A door knob.
- a rounded lump or protuberance
- a handle, usually round, of a door, drawer, etc.
- a similar device which is turned to control operations of electronic or electrical equipment, as a radio or TV receiver
- a rounded hill or mountain; knoll
Origin of knobMiddle English knobbe ; from or akin to Dutch a knot, knob, bud ; from Indo-European an unverified form gn-eu-bh ; from base an unverified form gen-: see knead
with knobs on
- A rounded protuberance.
- a. A rounded handle, as on a drawer or door.b. A rounded control switch or dial.
- A prominent rounded hill or mountain.
Origin of knobMiddle English knobbe, from Middle Low German, knot in wood.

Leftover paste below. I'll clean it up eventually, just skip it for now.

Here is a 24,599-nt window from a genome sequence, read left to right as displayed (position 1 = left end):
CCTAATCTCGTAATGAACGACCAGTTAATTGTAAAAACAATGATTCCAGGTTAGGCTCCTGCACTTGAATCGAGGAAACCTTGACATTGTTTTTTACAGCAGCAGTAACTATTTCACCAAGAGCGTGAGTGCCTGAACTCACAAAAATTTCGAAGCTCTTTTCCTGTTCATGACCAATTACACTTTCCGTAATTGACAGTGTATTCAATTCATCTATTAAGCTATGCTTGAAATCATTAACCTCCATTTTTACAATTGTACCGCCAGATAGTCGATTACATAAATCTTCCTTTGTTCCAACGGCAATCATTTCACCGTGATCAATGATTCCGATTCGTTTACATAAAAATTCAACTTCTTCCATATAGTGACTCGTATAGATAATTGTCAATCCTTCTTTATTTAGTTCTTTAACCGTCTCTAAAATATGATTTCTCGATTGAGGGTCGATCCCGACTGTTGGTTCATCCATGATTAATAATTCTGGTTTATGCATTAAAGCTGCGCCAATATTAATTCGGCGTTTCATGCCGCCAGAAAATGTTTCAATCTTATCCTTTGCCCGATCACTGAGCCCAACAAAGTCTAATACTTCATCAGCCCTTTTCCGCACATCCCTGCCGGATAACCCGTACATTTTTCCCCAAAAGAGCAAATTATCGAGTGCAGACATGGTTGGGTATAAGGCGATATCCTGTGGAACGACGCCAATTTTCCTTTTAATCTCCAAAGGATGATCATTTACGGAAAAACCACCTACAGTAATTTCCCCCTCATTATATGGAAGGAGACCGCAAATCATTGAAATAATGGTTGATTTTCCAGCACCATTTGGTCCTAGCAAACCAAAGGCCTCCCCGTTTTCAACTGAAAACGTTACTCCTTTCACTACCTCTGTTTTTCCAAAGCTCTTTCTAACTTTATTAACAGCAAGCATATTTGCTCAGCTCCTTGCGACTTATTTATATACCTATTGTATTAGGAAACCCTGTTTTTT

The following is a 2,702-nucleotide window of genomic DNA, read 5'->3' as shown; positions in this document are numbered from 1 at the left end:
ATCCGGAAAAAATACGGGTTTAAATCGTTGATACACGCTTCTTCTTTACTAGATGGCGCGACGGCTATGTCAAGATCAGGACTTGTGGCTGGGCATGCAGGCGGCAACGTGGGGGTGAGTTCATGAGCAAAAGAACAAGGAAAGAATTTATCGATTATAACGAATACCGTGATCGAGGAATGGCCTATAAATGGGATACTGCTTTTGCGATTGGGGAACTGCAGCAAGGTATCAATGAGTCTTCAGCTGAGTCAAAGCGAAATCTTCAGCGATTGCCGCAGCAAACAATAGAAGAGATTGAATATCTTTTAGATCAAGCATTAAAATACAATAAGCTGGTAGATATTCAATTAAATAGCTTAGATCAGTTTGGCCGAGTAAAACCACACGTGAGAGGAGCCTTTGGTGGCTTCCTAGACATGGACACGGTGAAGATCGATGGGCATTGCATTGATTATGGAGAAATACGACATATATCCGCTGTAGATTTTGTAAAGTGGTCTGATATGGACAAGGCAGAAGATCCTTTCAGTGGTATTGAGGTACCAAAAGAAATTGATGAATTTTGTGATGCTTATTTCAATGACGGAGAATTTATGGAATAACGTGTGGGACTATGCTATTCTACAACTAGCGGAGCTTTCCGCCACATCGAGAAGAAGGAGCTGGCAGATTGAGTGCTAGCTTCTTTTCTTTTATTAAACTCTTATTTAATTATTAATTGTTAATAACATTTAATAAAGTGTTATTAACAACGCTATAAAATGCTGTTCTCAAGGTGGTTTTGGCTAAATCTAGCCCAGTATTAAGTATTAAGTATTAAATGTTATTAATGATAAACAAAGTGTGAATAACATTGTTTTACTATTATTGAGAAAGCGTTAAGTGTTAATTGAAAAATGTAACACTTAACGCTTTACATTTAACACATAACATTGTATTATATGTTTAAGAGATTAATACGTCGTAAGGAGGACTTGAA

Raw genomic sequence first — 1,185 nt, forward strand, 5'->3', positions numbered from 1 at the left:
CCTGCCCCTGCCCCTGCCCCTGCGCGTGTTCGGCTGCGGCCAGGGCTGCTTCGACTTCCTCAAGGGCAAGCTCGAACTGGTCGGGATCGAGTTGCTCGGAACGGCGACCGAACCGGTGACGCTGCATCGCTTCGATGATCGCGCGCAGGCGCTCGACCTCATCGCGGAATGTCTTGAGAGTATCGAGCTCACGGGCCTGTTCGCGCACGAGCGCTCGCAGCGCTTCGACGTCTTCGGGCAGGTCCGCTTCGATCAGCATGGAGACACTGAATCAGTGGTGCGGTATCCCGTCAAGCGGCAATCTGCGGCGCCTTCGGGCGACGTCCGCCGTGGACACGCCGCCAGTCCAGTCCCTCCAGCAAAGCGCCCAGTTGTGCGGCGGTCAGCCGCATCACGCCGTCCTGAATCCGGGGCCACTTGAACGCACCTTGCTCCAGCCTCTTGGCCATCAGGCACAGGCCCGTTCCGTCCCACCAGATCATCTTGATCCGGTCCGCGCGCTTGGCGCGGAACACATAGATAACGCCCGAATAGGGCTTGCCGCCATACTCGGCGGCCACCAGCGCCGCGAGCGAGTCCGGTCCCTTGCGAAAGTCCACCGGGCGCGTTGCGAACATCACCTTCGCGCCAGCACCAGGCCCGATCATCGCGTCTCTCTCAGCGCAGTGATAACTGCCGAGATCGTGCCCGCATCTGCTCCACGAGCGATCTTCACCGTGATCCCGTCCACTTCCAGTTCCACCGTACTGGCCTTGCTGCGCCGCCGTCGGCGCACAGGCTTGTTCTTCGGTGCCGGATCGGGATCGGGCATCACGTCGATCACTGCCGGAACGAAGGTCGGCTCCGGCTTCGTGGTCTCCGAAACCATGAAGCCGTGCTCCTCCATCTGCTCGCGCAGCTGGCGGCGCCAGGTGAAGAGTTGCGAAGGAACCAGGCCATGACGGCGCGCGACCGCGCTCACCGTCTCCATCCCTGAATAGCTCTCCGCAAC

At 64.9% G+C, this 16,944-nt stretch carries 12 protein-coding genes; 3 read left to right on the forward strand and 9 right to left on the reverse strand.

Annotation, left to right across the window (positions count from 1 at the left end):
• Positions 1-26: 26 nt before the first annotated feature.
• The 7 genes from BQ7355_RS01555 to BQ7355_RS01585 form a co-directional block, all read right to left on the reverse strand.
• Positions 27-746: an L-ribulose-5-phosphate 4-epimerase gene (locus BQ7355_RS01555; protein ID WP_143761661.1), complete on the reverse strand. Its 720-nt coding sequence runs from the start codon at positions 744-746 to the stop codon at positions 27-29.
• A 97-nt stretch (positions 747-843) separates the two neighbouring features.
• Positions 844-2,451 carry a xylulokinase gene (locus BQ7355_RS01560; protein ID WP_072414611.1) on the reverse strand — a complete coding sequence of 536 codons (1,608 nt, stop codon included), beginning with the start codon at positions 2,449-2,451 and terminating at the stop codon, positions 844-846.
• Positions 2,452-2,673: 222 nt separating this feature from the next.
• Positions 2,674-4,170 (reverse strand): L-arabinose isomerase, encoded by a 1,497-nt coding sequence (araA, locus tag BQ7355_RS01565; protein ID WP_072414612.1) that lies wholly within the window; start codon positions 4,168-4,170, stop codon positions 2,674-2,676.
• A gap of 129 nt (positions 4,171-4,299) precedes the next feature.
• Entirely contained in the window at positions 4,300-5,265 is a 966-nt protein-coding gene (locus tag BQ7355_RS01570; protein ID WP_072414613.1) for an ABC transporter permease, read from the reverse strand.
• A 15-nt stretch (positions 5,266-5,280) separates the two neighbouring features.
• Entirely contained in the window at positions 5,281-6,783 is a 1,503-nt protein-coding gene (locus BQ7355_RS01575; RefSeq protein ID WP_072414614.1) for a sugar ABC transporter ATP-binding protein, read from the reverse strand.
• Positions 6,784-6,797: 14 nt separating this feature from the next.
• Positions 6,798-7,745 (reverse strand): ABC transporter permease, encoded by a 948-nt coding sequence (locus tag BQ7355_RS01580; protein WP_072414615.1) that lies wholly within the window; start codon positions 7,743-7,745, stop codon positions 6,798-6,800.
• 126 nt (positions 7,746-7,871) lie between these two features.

- knobbed knobbed
- A rounded protuberance, handle, or control switch.
- (geography) A prominent rounded hill.
- A rounded ornament on the hilt of an edged weapon; a pommel.
- A prominent, rounded bump along a mountain ridge.
- (UK, New Zealand, slang) A penis.
- a knobbed chromosome
- (slang, pejorative) A contemptible person.
- (cooking) A dollop, an amount just larger than a spoonful (usually referring to butter)
(third-person singular simple present knobs, present participle knobbing, simple past and past participle knobbed)
- (UK, slang, vulgar, of a man) To have sex with.
From Middle English knobbe, from Middle Low German knobbe, knoppe (“a knot in wood”), from Proto-Germanic *knuppô (“lump, clod”), from Proto-Indo-European *gneub-, *gneup- (“to press, crush”). Cognate with Dutch knop (“button, knob”), German Knopf (“button, knob”), Swedish knopp (“knob”), Old English cnoppa (“knob”). See also knop.